You are currently viewing Signs of Complicated Grief Disorder

Signs of Complicated Grief Disorder

Grief is a normal and natural response to the death of a loved one. But when the pain of grief persists for an extended period, this could indicate that a person has developed a mental health concern called complicated grief disorder. Identifying the signs of complicated grief disorder can be a vital first step on the path to recovery for someone who has been affected by this condition.

If you or a loved one is struggling from the effects of complicated grief, Arbor Wellness can help. Our complicated grief treatment center in Nashville can help clients manage and recover from the effects of this mental health disorder. Call us now at 629-217-2658 or verify your insurance now.

What Is Complicated Grief Disorder?

Complicated grief disorder is a mental health condition that a person can develop in the aftermath of the death of someone who was significant to them. 

Experiencing grief is by no means a sign of a mental health condition – but if this psychological distress persists and becomes so intense that a person’s ability to function is hampered, then professional help may be necessary.

In the fifth edition of the Diagnostic and Statistical Manual of Mental Disorders (DSM-5), this disorder is called persistent complex bereavement disorder. It is also sometimes referred to as prolonged grief disorder, prolonged grief, and complex grief. 

As we’ll explore in greater detail in the following section, the signs of complicated grief disorder can prevent a person from living a full and satisfying life. 

Signs of Complicated Grief Disorder

The signs of complicated grief disorder can vary from one person to the next. As established in the DSM-5, there are two sets of criteria for this diagnosis.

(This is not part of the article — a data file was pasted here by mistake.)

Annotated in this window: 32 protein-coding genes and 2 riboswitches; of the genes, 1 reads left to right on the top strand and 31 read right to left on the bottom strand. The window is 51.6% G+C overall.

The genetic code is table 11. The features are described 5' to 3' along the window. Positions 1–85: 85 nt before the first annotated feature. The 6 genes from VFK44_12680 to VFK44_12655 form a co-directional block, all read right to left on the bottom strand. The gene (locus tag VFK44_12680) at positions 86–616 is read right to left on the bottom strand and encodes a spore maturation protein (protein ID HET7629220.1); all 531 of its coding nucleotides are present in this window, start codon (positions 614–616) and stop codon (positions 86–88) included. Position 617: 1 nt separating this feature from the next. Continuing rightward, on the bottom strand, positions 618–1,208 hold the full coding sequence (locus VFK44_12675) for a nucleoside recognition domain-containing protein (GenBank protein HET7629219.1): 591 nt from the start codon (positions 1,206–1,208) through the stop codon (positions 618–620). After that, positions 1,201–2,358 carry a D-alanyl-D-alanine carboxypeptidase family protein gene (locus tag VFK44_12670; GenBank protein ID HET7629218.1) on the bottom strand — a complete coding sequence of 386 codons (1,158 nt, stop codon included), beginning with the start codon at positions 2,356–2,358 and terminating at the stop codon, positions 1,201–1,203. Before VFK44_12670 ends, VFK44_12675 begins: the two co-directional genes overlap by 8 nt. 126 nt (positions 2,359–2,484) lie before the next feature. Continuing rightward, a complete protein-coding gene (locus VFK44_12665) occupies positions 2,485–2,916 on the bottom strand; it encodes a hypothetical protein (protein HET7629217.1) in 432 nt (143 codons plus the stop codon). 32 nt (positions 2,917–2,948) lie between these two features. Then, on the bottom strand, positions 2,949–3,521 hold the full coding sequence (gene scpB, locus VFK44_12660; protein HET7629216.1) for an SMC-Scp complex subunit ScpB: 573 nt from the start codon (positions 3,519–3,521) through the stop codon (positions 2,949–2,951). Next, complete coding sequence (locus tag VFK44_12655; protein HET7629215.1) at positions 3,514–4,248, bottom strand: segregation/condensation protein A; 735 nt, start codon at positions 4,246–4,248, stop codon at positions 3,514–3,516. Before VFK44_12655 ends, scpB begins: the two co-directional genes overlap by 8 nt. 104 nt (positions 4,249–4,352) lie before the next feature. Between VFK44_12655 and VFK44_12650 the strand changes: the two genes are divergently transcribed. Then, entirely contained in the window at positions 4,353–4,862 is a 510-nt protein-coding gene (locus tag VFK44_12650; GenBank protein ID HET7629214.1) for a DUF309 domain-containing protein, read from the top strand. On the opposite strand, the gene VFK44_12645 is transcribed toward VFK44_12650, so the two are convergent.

First, a person must exhibit at least one of the following signs for a period of at least 12 months (or for six months in children) following the death of someone to whom they were especially close:

  • Persistent yearning or longing for the deceased individual
  • Intense sorrow and related emotional pain due to the death
  • Preoccupation with the deceased person
  • Preoccupation with the circumstances surrounding the individual’s death.

Also, a person must experience at least six of the symptoms from the following list for 12 months or longer (or six months or longer for children):

  • Obvious difficulty accepting the death
  • Disbelief or emotional numbness related to their loss
  • Finding it difficult to recall and share positive memories of the deceased person
  • Persistent anger or bitterness due to the death
  • Blaming themselves for the death
  • Taking extreme measures to avoid reminders of the deceased individual or their death
  • Wanting to die in order to reunite with the deceased person
  • Inability to trust other people in the aftermath of the death
  • Sense of detachment from others following the death
  • Believing that they can no longer function and that their life is now meaningless
  • Struggling to maintain their identity or sense of self following the death of their loved one